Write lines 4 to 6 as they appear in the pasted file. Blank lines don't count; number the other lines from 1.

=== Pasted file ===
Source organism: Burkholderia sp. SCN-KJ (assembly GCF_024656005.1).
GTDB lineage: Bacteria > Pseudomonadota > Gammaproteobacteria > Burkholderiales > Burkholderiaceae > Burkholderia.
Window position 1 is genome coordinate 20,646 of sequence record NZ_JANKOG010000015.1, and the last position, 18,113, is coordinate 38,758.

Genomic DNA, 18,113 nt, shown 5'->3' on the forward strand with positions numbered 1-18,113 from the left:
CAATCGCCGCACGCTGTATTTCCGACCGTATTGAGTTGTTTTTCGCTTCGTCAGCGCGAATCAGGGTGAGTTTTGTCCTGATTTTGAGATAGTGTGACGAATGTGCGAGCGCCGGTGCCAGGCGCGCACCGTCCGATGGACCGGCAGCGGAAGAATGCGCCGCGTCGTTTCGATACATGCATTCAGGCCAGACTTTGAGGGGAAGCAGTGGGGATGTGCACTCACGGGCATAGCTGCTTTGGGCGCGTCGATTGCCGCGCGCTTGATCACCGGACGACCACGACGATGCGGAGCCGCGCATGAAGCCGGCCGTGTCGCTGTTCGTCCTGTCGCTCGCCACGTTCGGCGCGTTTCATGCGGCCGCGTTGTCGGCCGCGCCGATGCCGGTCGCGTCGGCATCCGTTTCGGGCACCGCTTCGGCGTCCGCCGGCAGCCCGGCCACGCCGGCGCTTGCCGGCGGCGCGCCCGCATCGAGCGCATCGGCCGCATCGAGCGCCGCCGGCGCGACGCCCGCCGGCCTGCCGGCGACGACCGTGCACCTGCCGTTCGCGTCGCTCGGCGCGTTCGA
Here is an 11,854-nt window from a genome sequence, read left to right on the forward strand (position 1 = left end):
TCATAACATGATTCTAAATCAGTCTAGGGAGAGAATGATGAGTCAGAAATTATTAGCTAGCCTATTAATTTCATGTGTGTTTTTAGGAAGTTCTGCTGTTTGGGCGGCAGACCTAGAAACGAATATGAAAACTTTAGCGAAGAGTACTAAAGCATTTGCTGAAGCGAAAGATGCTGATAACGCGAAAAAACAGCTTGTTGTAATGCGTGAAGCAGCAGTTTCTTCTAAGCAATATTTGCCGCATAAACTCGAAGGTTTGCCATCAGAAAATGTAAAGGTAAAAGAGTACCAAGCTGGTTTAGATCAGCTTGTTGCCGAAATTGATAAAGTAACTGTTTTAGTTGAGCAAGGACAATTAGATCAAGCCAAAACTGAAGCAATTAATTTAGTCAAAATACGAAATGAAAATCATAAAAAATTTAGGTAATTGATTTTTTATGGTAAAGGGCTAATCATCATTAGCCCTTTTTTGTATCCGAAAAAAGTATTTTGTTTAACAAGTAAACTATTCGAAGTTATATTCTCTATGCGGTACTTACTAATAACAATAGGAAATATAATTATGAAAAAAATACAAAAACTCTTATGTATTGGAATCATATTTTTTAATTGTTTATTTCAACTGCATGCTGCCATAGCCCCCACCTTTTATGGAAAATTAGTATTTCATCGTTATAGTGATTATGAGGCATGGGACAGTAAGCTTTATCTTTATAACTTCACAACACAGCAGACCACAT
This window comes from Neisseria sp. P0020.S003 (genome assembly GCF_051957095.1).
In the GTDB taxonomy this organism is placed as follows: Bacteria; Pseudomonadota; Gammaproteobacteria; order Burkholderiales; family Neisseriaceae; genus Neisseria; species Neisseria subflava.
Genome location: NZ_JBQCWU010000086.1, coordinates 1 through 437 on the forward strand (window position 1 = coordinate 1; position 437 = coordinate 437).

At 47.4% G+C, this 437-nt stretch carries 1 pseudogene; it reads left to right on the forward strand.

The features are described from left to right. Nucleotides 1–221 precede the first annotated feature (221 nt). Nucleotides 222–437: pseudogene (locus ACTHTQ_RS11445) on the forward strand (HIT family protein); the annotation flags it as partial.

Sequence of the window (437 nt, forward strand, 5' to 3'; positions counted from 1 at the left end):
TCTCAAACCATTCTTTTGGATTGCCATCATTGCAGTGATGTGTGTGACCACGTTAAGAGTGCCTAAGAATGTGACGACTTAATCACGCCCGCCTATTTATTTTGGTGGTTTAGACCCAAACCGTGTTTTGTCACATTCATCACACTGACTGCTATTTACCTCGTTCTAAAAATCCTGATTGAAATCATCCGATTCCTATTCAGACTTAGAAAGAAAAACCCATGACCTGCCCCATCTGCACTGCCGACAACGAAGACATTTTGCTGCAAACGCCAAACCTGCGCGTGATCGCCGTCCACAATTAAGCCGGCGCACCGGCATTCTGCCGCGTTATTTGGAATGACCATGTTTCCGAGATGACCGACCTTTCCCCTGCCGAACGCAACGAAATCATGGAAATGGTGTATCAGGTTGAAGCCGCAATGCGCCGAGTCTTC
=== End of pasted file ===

Genomic DNA, 18,113 nt, shown 5'->3' on the forward strand with positions numbered 1-18,113 from the left:
CAATCGCCGCACGCTGTATTTCCGACCGTATTGAGTTGTTTTTCGCTTCGTCAGCGCGAATCAGGGTGAGTTTTGTCCTGATTTTGAGATAGTGTGACGAATGTGCGAGCGCCGGTGCCAGGCGCGCACCGTCCGATGGACCGGCAGCGGAAGAATGCGCCGCGTCGTTTCGATACATGCATTCAGGCCAGACTTTGAGGGGAAGCAGTGGGGATGTGCACTCACGGGCATAGCTGCTTTGGGCGCGTCGATTGCCGCGCGCTTGATCACCGGACGACCACGACGATGCGGAGCCGCGCATGAAGCCGGCCGTGTCGCTGTTCGTCCTGTCGCTCGCCACGTTCGGCGCGTTTCATGCGGCCGCGTTGTCGGCCGCGCCGATGCCGGTCGCGTCGGCATCCGTTTCGGGCACCGCTTCGGCGTCCGCCGGCAGCCCGGCCACGCCGGCGCTTGCCGGCGGCGCGCCCGCATCGAGCGCATCGGCCGCATCGAGCGCCGCCGGCGCGACGCCCGCCGGCCTGCCGGCGACGACCGTGCACCTGCCGTTCGCGTCGCTCGGCGCGTTCGA
Here is an 11,854-nt window from a genome sequence, read left to right on the forward strand (position 1 = left end):